Benefits and Risks – Power-Assisted Adenoidectomy
The benefits of power-assisted adenoidectomy will vary according to your child’s age and condition. It’s important to get the answers you need from your paediatrician and ENT specialist or ear specialist.
Compared to other methods of removing the adenoids, a power-assisted adenoidectomy may reduce the likelihood that your child will have another ear infection.1 Additionally, some of the benefits of the procedure include:
- More precise tissue removal – With other adenoidectomy methods, it can be hard to control how much tissue is removed. Removing too much can damage nearby tissue, causing complications. Remove too little and the adenoids can grow back. Using a power-assisted microdebrider gives the surgeon more control.
- A faster procedure with less blood loss – All adenoid surgery involves some bleeding. With the microdebrider, however, there is slightly less bleeding during surgery. The surgeon can also work more quickly with the microdebrider, which is important if the adenoids are quite large.
- Improved visualization and access to anatomy – When using the microdebrider, the surgeon can remove tissue quickly, safely, and more precisely because he or she can directly see the adenoids during the procedure. The microdebrider’s shape gives the surgeon better access to the difficult area where the adenoids are located.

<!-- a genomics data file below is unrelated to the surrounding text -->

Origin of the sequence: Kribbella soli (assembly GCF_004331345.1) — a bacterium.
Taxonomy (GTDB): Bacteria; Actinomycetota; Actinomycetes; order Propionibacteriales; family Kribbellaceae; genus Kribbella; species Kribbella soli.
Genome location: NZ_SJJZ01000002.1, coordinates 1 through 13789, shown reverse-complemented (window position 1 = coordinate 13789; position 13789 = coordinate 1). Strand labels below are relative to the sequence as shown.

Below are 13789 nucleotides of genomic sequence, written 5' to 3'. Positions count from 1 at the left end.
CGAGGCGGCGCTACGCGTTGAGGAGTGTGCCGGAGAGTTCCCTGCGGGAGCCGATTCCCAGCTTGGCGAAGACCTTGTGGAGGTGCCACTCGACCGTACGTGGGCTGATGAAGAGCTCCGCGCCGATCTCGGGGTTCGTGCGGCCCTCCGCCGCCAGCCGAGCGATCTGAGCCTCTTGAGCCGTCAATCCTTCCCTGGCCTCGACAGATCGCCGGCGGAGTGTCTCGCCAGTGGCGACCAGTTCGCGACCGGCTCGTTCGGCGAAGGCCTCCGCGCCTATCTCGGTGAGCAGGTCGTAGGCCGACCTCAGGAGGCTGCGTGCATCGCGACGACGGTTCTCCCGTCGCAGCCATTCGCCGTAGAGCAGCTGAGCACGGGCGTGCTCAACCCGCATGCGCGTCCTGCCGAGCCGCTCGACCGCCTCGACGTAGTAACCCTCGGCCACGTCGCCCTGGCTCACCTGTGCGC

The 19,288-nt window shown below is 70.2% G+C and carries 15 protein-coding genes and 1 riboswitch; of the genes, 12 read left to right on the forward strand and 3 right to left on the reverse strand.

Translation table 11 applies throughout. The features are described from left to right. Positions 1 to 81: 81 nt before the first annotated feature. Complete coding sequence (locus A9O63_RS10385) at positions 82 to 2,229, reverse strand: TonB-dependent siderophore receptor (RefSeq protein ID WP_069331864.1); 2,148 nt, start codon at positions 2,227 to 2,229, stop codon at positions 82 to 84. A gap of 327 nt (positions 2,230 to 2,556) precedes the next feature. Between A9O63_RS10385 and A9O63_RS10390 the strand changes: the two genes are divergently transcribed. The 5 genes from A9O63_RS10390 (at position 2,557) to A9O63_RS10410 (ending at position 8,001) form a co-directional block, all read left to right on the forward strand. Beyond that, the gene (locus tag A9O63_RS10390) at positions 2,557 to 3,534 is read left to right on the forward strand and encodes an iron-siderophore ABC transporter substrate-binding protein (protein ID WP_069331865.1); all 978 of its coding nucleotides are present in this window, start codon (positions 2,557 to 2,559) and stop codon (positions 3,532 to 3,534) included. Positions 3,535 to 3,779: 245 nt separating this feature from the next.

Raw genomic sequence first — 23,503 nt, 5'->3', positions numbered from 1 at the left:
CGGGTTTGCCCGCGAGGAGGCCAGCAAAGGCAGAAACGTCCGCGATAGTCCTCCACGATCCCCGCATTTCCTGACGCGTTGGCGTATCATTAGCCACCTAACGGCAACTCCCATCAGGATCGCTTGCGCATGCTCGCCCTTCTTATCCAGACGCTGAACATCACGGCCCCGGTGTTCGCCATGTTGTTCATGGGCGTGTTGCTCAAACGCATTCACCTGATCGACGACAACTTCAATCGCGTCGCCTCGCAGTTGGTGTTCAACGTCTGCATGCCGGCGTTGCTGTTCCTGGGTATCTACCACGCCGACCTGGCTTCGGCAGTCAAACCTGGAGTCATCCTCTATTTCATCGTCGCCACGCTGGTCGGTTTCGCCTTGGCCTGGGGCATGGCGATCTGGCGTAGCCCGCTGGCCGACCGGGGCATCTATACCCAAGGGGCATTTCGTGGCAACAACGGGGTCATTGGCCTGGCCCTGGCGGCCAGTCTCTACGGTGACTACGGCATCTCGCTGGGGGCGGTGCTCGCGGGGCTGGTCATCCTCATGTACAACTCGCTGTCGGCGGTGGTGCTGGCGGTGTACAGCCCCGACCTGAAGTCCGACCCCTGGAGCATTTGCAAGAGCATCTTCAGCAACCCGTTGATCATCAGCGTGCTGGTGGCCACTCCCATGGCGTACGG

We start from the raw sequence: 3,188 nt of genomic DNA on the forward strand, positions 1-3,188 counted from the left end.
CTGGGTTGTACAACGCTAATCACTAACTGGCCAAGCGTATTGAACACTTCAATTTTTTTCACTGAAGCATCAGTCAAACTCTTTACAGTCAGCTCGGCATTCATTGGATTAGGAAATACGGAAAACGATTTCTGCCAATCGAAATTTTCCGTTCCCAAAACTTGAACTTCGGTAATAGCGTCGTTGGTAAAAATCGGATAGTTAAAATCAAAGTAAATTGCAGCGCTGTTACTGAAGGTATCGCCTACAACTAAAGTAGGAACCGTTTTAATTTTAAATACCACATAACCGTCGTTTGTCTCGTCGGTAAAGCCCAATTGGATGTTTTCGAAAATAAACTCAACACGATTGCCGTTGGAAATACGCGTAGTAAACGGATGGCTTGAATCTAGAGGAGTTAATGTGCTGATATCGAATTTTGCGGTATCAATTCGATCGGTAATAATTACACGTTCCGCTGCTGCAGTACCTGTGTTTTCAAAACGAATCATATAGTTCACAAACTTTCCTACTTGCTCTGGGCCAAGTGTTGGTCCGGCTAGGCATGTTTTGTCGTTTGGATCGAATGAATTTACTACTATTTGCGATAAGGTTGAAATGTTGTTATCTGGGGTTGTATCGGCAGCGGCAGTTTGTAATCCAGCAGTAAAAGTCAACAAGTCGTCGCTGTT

Because the surgeon has more control and can see the anatomy better, the risks associated with power-assisted adenoidectomy are less than with other methods. Complications are rare and when they happen, they’re usually minor.
Bleeding is the most common complication, but it’s very rare. The surface area where the adenoids were located usually becomes mildly infected on the surface after surgery. This results in about one week of bad breath. Serious infections are rare.
- April M, Ward R, Bent J. Power-Assisted Adenoidectomy in the Treatment of Chronic Otitis Media with Effusion. Poster Presentation at American Society of Pediatric Otolaryngology, May 4, 2003, Nashville, TN.
Information on this site should not be used as a substitute for talking with your doctor.
Always talk with your doctor about diagnosis and treatment information.
Last updated: 22 Sep 2010